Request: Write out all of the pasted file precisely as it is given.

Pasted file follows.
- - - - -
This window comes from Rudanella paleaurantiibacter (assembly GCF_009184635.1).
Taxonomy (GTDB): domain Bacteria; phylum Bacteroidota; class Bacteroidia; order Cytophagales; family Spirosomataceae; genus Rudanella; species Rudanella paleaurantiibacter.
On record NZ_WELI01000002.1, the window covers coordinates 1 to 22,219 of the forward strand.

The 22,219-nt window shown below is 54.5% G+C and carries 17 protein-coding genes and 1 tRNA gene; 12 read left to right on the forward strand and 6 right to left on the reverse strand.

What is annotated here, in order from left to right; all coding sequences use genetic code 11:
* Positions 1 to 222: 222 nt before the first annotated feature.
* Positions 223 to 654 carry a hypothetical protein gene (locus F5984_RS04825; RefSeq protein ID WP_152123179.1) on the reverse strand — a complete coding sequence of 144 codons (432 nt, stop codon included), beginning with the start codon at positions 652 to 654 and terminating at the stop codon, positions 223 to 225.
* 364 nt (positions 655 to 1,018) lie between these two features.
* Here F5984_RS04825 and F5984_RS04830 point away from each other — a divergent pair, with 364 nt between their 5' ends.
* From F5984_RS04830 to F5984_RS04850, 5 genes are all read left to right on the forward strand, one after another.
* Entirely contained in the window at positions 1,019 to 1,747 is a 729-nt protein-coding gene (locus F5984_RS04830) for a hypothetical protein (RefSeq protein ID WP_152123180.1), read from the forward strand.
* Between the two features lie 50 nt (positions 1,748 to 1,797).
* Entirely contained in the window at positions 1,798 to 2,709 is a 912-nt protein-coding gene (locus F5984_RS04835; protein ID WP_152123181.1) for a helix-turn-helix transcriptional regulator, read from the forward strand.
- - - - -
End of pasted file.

This window comes from Rudanella paleaurantiibacter (assembly GCF_009184635.1).
Taxonomy (GTDB): domain Bacteria; phylum Bacteroidota; class Bacteroidia; order Cytophagales; family Spirosomataceae; genus Rudanella; species Rudanella paleaurantiibacter.
On record NZ_WELI01000002.1, the window covers coordinates 1 to 22,219 of the forward strand.

The 22,219-nt window shown below is 54.5% G+C and carries 17 protein-coding genes and 1 tRNA gene; 12 read left to right on the forward strand and 6 right to left on the reverse strand.

What is annotated here, in order from left to right; all coding sequences use genetic code 11:
* Positions 1 to 222: 222 nt before the first annotated feature.
* Positions 223 to 654 carry a hypothetical protein gene (locus F5984_RS04825; RefSeq protein ID WP_152123179.1) on the reverse strand — a complete coding sequence of 144 codons (432 nt, stop codon included), beginning with the start codon at positions 652 to 654 and terminating at the stop codon, positions 223 to 225.
* 364 nt (positions 655 to 1,018) lie between these two features.
* Here F5984_RS04825 and F5984_RS04830 point away from each other — a divergent pair, with 364 nt between their 5' ends.
* From F5984_RS04830 to F5984_RS04850, 5 genes are all read left to right on the forward strand, one after another.
* Entirely contained in the window at positions 1,019 to 1,747 is a 729-nt protein-coding gene (locus F5984_RS04830) for a hypothetical protein (RefSeq protein ID WP_152123180.1), read from the forward strand.
* Between the two features lie 50 nt (positions 1,748 to 1,797).
* Entirely contained in the window at positions 1,798 to 2,709 is a 912-nt protein-coding gene (locus F5984_RS04835; protein ID WP_152123181.1) for a helix-turn-helix transcriptional regulator, read from the forward strand.